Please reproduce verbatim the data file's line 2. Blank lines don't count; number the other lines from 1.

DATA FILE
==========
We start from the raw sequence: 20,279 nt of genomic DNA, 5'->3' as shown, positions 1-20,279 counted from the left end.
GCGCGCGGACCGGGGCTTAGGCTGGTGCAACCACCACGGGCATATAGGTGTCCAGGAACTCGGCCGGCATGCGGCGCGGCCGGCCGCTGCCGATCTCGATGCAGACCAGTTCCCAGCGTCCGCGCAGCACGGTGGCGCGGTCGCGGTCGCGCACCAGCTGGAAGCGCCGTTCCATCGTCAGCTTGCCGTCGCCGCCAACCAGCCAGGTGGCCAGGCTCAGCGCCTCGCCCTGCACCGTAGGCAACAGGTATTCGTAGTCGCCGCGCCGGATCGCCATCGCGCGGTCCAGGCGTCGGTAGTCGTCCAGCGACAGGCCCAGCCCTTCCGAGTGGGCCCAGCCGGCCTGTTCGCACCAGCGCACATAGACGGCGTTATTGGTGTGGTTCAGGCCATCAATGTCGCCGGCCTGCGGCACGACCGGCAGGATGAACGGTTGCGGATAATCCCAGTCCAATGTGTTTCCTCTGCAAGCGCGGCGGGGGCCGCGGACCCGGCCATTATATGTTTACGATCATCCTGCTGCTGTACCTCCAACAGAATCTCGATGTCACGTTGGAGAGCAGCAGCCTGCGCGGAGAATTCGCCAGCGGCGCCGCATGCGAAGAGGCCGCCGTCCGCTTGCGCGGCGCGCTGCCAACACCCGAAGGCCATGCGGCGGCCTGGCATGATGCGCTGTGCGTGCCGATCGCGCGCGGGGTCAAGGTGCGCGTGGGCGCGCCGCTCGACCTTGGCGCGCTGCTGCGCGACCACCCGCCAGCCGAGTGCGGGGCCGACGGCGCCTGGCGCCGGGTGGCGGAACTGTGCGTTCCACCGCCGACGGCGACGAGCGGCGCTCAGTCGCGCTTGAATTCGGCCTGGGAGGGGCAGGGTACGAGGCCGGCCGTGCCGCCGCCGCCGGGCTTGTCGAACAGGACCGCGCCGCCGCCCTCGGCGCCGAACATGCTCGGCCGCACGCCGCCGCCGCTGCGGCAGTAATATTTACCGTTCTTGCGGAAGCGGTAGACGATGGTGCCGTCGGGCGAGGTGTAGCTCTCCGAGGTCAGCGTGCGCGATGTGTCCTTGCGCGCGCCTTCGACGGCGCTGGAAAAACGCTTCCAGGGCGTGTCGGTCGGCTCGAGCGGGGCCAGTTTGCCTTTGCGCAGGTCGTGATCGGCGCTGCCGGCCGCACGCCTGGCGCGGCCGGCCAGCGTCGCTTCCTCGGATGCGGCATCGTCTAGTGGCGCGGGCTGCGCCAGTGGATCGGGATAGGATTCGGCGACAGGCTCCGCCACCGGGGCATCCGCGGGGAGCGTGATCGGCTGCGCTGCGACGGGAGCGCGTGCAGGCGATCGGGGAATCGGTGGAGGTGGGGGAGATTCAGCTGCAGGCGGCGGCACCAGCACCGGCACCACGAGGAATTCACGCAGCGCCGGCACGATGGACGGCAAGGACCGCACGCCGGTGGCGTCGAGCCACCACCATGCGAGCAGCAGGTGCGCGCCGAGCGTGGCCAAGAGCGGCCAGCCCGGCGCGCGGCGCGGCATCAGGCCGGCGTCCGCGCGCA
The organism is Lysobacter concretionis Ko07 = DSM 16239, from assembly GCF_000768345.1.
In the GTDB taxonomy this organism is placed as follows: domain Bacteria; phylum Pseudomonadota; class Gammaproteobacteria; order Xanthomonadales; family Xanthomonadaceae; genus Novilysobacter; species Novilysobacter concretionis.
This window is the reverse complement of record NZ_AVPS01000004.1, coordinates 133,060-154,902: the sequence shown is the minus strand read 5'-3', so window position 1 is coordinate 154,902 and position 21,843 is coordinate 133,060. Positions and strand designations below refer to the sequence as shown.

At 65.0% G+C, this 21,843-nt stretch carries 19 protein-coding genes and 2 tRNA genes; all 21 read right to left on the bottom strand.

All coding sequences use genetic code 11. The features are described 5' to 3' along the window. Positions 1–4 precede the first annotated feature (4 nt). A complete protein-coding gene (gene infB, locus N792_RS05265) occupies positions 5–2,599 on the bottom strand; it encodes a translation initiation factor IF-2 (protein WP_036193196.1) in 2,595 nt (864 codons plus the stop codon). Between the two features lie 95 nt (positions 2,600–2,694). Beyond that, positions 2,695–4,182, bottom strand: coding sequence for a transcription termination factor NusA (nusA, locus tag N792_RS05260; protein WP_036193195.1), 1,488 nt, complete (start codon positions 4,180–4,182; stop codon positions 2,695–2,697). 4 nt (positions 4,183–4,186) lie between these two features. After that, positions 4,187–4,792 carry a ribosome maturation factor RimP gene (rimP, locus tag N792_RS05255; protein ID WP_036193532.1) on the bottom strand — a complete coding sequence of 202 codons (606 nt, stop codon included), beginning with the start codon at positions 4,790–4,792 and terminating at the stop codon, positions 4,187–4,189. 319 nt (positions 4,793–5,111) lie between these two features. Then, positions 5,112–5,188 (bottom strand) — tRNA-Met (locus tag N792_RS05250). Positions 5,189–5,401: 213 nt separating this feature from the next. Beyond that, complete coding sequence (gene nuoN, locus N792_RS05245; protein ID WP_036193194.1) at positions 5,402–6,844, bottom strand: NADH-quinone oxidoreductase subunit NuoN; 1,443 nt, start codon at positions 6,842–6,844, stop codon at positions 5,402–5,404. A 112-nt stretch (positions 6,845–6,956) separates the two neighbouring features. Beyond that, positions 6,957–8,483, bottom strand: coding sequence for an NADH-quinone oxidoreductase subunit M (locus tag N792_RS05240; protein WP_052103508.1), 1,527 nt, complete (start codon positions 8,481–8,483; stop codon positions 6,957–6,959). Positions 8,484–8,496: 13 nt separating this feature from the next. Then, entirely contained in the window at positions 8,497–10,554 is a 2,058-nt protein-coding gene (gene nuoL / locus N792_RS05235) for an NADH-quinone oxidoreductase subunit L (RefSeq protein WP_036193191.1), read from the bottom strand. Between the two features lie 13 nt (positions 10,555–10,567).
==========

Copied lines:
GCGCGCGGACCGGGGCTTAGGCTGGTGCAACCACCACGGGCATATAGGTGTCCAGGAACTCGGCCGGCATGCGGCGCGGCCGGCCGCTGCCGATCTCGATGCAGACCAGTTCCCAGCGTCCGCGCAGCACGGTGGCGCGGTCGCGGTCGCGCACCAGCTGGAAGCGCCGTTCCATCGTCAGCTTGCCGTCGCCGCCAACCAGCCAGGTGGCCAGGCTCAGCGCCTCGCCCTGCACCGTAGGCAACAGGTATTCGTAGTCGCCGCGCCGGATCGCCATCGCGCGGTCCAGGCGTCGGTAGTCGTCCAGCGACAGGCCCAGCCCTTCCGAGTGGGCCCAGCCGGCCTGTTCGCACCAGCGCACATAGACGGCGTTATTGGTGTGGTTCAGGCCATCAATGTCGCCGGCCTGCGGCACGACCGGCAGGATGAACGGTTGCGGATAATCCCAGTCCAATGTGTTTCCTCTGCAAGCGCGGCGGGGGCCGCGGACCCGGCCATTATATGTTTACGATCATCCTGCTGCTGTACCTCCAACAGAATCTCGATGTCACGTTGGAGAGCAGCAGCCTGCGCGGAGAATTCGCCAGCGGCGCCGCATGCGAAGAGGCCGCCGTCCGCTTGCGCGGCGCGCTGCCAACACCCGAAGGCCATGCGGCGGCCTGGCATGATGCGCTGTGCGTGCCGATCGCGCGCGGGGTCAAGGTGCGCGTGGGCGCGCCGCTCGACCTTGGCGCGCTGCTGCGCGACCACCCGCCAGCCGAGTGCGGGGCCGACGGCGCCTGGCGCCGGGTGGCGGAACTGTGCGTTCCACCGCCGACGGCGACGAGCGGCGCTCAGTCGCGCTTGAATTCGGCCTGGGAGGGGCAGGGTACGAGGCCGGCCGTGCCGCCGCCGCCGGGCTTGTCGAACAGGACCGCGCCGCCGCCCTCGGCGCCGAACATGCTCGGCCGCACGCCGCCGCCGCTGCGGCAGTAATATTTACCGTTCTTGCGGAAGCGGTAGACGATGGTGCCGTCGGGCGAGGTGTAGCTCTCCGAGGTCAGCGTGCGCGATGTGTCCTTGCGCGCGCCTTCGACGGCGCTGGAAAAACGCTTCCAGGGCGTGTCGGTCGGCTCGAGCGGGGCCAGTTTGCCTTTGCGCAGGTCGTGATCGGCGCTGCCGGCCGCACGCCTGGCGCGGCCGGCCAGCGTCGCTTCCTCGGATGCGGCATCGTCTAGTGGCGCGGGCTGCGCCAGTGGATCGGGATAGGATTCGGCGACAGGCTCCGCCACCGGGGCATCCGCGGGGAGCGTGATCGGCTGCGCTGCGACGGGAGCGCGTGCAGGCGATCGGGGAATCGGTGGAGGTGGGGGAGATTCAGCTGCAGGCGGCGGCACCAGCACCGGCACCACGAGGAATTCACGCAGCGCCGGCACGATGGACGGCAAGGACCGCACGCCGGTGGCGTCGAGCCACCACCATGCGAGCAGCAGGTGCGCGCCGAGCGTGGCCAAGAGCGGCCAGCCCGGCGCGCGGCGCGGCATCAGGCCGGCGTCCGCGCGCA